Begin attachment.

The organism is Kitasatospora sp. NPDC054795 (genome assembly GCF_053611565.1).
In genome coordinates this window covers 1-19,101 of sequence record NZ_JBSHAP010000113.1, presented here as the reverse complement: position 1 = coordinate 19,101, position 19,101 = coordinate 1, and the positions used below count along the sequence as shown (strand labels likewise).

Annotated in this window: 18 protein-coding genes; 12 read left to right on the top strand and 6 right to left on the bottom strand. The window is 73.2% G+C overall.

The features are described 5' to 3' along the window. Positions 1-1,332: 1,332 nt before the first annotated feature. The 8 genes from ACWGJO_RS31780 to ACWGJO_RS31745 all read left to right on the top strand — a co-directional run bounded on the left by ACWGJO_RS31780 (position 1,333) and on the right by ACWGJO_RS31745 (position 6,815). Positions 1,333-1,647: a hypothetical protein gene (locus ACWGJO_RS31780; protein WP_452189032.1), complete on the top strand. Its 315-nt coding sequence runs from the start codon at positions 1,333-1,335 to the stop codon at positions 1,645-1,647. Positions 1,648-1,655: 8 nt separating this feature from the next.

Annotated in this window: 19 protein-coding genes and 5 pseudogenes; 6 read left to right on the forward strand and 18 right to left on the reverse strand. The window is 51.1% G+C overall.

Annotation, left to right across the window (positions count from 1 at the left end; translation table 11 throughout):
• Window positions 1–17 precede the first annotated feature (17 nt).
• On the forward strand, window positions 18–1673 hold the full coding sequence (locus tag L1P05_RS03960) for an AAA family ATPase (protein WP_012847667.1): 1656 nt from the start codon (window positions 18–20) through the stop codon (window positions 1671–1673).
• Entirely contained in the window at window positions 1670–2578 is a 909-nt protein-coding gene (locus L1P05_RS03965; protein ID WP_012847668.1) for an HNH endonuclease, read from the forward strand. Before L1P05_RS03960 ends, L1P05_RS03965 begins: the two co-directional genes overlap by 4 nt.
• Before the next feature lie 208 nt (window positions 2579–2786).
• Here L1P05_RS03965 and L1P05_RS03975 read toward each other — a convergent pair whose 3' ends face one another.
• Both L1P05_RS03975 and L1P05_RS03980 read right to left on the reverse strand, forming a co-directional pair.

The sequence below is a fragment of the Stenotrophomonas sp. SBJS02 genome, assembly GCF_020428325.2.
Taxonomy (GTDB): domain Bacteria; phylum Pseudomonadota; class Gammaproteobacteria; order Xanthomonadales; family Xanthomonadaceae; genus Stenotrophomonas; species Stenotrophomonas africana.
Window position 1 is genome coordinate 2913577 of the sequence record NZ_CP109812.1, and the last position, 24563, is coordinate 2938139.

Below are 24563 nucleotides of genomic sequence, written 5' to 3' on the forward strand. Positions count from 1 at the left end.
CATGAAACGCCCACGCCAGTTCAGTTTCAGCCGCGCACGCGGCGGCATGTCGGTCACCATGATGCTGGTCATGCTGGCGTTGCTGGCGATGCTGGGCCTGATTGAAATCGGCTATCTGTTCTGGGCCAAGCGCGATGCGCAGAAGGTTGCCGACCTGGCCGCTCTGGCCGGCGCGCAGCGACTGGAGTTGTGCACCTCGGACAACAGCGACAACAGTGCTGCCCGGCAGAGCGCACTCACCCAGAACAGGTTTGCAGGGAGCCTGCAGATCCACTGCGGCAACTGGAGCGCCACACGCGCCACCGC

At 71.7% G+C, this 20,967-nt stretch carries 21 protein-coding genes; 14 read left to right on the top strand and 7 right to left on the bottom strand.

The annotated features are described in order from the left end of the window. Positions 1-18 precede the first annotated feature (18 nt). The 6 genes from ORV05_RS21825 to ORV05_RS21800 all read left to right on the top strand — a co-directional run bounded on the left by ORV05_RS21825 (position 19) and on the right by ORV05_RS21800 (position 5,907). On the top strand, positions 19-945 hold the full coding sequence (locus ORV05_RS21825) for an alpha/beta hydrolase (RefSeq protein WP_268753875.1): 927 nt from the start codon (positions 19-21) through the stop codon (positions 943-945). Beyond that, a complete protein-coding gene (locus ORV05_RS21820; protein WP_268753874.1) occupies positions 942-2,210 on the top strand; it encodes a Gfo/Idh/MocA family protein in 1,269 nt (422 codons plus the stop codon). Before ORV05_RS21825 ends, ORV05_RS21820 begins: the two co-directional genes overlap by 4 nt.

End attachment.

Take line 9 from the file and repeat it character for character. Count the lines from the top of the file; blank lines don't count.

• Entirely contained in the window at window positions 1670–2578 is a 909-nt protein-coding gene (locus L1P05_RS03965; protein ID WP_012847668.1) for an HNH endonuclease, read from the forward strand. Before L1P05_RS03960 ends, L1P05_RS03965 begins: the two co-directional genes overlap by 4 nt.